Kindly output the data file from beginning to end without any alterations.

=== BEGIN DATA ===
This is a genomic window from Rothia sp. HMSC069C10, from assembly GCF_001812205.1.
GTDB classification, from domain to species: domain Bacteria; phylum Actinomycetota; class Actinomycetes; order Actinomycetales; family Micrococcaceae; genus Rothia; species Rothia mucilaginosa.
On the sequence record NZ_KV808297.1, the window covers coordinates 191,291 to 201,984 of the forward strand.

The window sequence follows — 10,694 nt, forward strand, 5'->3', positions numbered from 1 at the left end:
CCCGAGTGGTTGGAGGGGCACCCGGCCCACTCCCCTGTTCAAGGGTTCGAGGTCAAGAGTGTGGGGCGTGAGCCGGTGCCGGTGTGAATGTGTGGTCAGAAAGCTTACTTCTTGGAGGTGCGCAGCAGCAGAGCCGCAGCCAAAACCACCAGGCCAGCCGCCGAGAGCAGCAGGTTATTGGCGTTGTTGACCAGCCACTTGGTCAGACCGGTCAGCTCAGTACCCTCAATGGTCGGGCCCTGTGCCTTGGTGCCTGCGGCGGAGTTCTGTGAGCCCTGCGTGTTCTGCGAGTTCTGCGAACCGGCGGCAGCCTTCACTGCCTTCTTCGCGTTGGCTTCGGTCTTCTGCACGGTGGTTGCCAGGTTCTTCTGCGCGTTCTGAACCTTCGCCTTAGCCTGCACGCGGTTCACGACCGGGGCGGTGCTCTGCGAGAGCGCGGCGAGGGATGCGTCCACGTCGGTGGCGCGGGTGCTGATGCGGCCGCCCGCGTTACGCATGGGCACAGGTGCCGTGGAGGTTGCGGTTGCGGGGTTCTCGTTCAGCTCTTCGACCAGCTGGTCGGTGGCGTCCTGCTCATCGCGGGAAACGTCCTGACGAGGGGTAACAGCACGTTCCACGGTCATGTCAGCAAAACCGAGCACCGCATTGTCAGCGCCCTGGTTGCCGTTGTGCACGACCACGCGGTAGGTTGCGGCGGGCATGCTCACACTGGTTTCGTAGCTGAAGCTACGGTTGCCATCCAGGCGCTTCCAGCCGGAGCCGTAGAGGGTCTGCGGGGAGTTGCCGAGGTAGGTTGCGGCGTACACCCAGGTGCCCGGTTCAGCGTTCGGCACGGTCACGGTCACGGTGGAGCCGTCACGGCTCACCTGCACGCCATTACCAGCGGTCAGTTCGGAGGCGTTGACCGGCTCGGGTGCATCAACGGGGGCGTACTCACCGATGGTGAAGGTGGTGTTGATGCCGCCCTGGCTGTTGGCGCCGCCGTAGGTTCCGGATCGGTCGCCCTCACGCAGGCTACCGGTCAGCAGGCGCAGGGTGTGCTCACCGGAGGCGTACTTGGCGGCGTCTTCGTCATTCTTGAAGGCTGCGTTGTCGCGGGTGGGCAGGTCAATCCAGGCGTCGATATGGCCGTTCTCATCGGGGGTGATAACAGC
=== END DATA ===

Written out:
This is a genomic window from Rothia sp. HMSC069C10, from assembly GCF_001812205.1.
GTDB classification, from domain to species: domain Bacteria; phylum Actinomycetota; class Actinomycetes; order Actinomycetales; family Micrococcaceae; genus Rothia; species Rothia mucilaginosa.
On the sequence record NZ_KV808297.1, the window covers coordinates 191,291 to 201,984 of the forward strand.

The window sequence follows — 10,694 nt, forward strand, 5'->3', positions numbered from 1 at the left end:
CCCGAGTGGTTGGAGGGGCACCCGGCCCACTCCCCTGTTCAAGGGTTCGAGGTCAAGAGTGTGGGGCGTGAGCCGGTGCCGGTGTGAATGTGTGGTCAGAAAGCTTACTTCTTGGAGGTGCGCAGCAGCAGAGCCGCAGCCAAAACCACCAGGCCAGCCGCCGAGAGCAGCAGGTTATTGGCGTTGTTGACCAGCCACTTGGTCAGACCGGTCAGCTCAGTACCCTCAATGGTCGGGCCCTGTGCCTTGGTGCCTGCGGCGGAGTTCTGTGAGCCCTGCGTGTTCTGCGAGTTCTGCGAACCGGCGGCAGCCTTCACTGCCTTCTTCGCGTTGGCTTCGGTCTTCTGCACGGTGGTTGCCAGGTTCTTCTGCGCGTTCTGAACCTTCGCCTTAGCCTGCACGCGGTTCACGACCGGGGCGGTGCTCTGCGAGAGCGCGGCGAGGGATGCGTCCACGTCGGTGGCGCGGGTGCTGATGCGGCCGCCCGCGTTACGCATGGGCACAGGTGCCGTGGAGGTTGCGGTTGCGGGGTTCTCGTTCAGCTCTTCGACCAGCTGGTCGGTGGCGTCCTGCTCATCGCGGGAAACGTCCTGACGAGGGGTAACAGCACGTTCCACGGTCATGTCAGCAAAACCGAGCACCGCATTGTCAGCGCCCTGGTTGCCGTTGTGCACGACCACGCGGTAGGTTGCGGCGGGCATGCTCACACTGGTTTCGTAGCTGAAGCTACGGTTGCCATCCAGGCGCTTCCAGCCGGAGCCGTAGAGGGTCTGCGGGGAGTTGCCGAGGTAGGTTGCGGCGTACACCCAGGTGCCCGGTTCAGCGTTCGGCACGGTCACGGTCACGGTGGAGCCGTCACGGCTCACCTGCACGCCATTACCAGCGGTCAGTTCGGAGGCGTTGACCGGCTCGGGTGCATCAACGGGGGCGTACTCACCGATGGTGAAGGTGGTGTTGATGCCGCCCTGGCTGTTGGCGCCGCCGTAGGTTCCGGATCGGTCGCCCTCACGCAGGCTACCGGTCAGCAGGCGCAGGGTGTGCTCACCGGAGGCGTACTTGGCGGCGTCTTCGTCATTCTTGAAGGCTGCGTTGTCGCGGGTGGGCAGGTCAATCCAGGCGTCGATATGGCCGTTCTCATCGGGGGTGATAACAGC